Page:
Can states ignore the new climate rule?

Source: Niina Heikkinen, E&E News reporter • Posted: Thursday, August 23, 2018

The Trump administration’s proposal to limit greenhouse gases from power plants could allow states to offer little or no carbon emissions reductions, some experts warn.

EPA’s planned replacement for the Obama administration’s Clean Power Plan would allow states to determine the degree they intend to regulate greenhouse gases directly from power plants through efficiency-based improvements, rather than setting a national emissions target.

The proposal, which became public yesterday, does not offer any minimum requirement that states have to follow as they consider how they intend to regulate carbon emissions. That lack of specificity, along with a number of exemptions for compliance written into the proposal, means states could propose plans that do little to address carbon emissions.

Caitlin McCoy, a climate, clean air and energy fellow at Harvard Law School’s Environmental & Energy Law Program, said it was “definitely possible” states could propose plans that did little to limit carbon emissions.

“The reason why I think so, looking at the proposal, there is a lot of flexibility in there for states to make determinations around the remaining life of the plant they are attempting to regulate,” McCoy said.

The agency will allow states to consider factors like physical or cost constraints, including payback time on investments in implementing technology for cutting emissions. EPA also outlines circumstances where states wouldn’t have to control emissions, like if a power plant was already using all the emissions control measures the agency had suggested. In that circumstance, the plant would only have to keep from backsliding on emissions controls and would not have to improve on its emissions reductions.

A plant that is scheduled to shut down by the compliance date for the rule would also be exempt from putting in controls in its remaining time in operation, according to McCoy.

“States seem to be in line to get quite a bit of latitude,” she said.

But during a press call yesterday, EPA air chief Bill Wehrum pushed back at the suggestion that states would be able to “opt out” of compliance from the rule.

“It’s not true that the program would allow states to say, ‘Well, we’ve looked at this and decided we really don’t want to do anything.’ That’s not going to be permissible under the program,” said Wehrum.

He noted that once the rule is finalized, states would be obligated to submit their plans to EPA for approval, and then states would have to implement the plans.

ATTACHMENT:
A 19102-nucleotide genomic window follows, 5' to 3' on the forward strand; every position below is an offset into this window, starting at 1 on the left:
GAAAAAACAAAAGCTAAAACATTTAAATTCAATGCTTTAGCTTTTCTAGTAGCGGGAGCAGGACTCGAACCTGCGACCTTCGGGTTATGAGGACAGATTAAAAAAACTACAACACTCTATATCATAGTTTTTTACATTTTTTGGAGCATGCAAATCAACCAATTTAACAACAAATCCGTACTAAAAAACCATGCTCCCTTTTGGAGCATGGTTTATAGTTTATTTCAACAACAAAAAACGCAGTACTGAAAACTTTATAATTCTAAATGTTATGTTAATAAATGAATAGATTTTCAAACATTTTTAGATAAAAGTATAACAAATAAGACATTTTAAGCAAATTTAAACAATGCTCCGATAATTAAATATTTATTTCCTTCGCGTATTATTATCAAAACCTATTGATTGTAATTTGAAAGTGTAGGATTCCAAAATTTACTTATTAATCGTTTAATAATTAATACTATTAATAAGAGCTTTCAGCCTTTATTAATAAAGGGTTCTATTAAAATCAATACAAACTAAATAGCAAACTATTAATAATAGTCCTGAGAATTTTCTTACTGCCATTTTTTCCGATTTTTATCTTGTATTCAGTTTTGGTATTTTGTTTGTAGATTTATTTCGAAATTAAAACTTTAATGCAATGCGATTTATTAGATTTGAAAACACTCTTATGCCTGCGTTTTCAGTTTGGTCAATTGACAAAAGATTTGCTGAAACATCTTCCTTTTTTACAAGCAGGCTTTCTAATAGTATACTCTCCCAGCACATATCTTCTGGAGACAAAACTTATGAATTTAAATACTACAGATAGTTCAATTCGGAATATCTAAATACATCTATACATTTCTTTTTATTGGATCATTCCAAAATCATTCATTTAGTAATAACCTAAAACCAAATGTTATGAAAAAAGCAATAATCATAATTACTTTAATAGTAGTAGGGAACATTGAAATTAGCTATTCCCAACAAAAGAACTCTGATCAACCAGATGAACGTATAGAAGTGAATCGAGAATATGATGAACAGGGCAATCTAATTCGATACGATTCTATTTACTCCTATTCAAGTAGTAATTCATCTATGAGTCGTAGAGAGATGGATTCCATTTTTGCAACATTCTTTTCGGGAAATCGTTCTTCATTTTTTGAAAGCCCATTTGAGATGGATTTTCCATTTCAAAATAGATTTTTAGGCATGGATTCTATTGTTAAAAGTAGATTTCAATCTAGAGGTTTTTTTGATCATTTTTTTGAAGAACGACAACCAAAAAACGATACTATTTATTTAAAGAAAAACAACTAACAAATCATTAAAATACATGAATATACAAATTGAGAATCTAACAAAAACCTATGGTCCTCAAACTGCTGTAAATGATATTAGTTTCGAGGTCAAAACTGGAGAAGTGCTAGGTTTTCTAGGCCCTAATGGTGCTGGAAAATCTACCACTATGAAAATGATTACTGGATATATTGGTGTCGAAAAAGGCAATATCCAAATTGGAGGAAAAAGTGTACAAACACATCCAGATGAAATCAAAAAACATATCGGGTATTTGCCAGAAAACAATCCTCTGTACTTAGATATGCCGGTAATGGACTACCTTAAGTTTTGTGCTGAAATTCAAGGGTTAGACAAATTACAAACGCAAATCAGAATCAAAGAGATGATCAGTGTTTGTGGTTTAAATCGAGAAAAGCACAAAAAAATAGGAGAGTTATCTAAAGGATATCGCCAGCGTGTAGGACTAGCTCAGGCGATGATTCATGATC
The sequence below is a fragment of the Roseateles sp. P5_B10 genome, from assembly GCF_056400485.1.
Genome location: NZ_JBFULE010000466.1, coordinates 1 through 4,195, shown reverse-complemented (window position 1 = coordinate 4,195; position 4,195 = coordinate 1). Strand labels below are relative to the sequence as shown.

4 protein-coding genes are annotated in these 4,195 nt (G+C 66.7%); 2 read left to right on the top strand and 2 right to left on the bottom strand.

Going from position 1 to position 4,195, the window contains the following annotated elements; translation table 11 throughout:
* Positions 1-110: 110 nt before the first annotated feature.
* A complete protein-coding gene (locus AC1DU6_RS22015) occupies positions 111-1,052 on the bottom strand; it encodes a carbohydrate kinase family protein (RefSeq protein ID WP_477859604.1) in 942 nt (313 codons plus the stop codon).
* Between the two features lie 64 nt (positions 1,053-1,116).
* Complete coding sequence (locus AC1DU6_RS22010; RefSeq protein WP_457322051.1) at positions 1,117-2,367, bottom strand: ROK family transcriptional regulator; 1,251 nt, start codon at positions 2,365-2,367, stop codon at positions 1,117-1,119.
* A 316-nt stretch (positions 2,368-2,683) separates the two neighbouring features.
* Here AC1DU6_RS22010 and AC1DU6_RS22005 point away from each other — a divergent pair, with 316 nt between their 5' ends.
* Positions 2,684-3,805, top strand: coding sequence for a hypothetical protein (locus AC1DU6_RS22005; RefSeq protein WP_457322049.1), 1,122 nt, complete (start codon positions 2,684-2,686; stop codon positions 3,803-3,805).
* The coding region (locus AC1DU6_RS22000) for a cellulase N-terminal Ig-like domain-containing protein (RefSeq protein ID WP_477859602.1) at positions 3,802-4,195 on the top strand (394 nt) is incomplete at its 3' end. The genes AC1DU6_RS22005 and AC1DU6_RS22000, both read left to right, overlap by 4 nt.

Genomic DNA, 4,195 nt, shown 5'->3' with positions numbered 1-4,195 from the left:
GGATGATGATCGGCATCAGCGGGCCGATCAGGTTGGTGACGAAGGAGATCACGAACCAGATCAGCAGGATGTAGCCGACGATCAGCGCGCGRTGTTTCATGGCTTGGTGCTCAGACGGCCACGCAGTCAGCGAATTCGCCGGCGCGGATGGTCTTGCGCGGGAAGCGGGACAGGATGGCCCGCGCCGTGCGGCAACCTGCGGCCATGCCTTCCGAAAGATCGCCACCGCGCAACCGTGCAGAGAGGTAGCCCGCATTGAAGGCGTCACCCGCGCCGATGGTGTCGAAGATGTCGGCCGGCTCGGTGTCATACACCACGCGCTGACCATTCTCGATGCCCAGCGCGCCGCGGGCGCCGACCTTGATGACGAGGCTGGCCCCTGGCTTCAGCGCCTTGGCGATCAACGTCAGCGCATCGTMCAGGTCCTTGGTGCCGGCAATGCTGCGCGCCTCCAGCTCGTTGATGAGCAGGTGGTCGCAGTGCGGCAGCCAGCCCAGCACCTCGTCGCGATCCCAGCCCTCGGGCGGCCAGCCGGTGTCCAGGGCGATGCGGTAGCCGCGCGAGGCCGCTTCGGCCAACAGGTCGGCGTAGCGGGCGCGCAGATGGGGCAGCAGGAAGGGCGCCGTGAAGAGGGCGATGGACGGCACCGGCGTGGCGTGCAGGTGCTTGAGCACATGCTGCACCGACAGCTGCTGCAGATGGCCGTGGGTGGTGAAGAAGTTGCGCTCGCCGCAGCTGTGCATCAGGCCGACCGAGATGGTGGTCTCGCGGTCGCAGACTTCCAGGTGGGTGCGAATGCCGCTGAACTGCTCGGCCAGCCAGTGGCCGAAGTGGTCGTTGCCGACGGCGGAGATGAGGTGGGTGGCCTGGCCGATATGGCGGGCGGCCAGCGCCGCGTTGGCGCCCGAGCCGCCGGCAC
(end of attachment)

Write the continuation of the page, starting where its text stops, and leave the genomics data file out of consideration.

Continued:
“Every power plant is a little bit different. What our proposed program would do is give states flexibility to take those unique aspects of each of the power plants in their jurisdiction into consideration and then set standards that are tailored to the characteristics of the facility,” Wehrum said.

Still, Wehrum acknowledged that there was no defined minimum standard for emissions reductions.

Increased emissions?

EPA’s proposal comes as a recent study from Resources for the Future comparing the Clean Power Plan and an approach focused on facility-level emissions found that carbon regulations focused on limiting emissions directly at power plants could in certain cases lead to higher emission rates, compared with a scenario without any regulation in place. That stems from EPA’s focus on heat rate, or efficiency improvements directed at controlling emissions at the source.

“The surprising and unintended outcome is in certain regions of the country there is actually an emissions increase as a consequence that these units operate more,” said Dallas Burtraw, senior fellow at RFF and an author of the report. “It could increase in some states and at certain facilities,” he said.

Burtraw cautioned that the data they used did not match the latest numbers used in drafting EPA’s proposed rule, and so their specific estimates of which states would see increased emissions wouldn’t necessarily correspond with what would happen if the proposed rule goes into effect. RFF plans to redo its analysis once those figures become available.

Janet McCabe, the acting EPA air chief under President Obama, noted some similarities with the agency’s regulation of regional haze, where states develop plans for limiting pollution. But unlike those rules, which require states to conduct analysis and modeling to support their plans, this proposal does not include a specific environmental goal for states to meet.

“I suppose it’s possible for states to say, ‘It’s not cost-effective, it doesn’t make sense to require anything at our plan,'” she said.

Meanwhile, one of the architects of the Clean Power Plan and a former Obama EPA official, Joseph Goffman, said it was “striking” EPA didn’t propose an emissions rate the agency could have achieved through technology improvements at power plants.

“There is a conundrum here. On the one hand, the administration is looking at the coal fleet and essentially saying, regardless of the economics of the power plant, there are candidate technologies that you have to spend money to install,” said Goffman. “At the same time, if it’s uneconomic to do so, they are allowing states to give essentially a waiver. This is either meant to extend the life of coal plants that might otherwise not see investments, or it’s meant to impose costs on plants that are uneconomic to invest in.”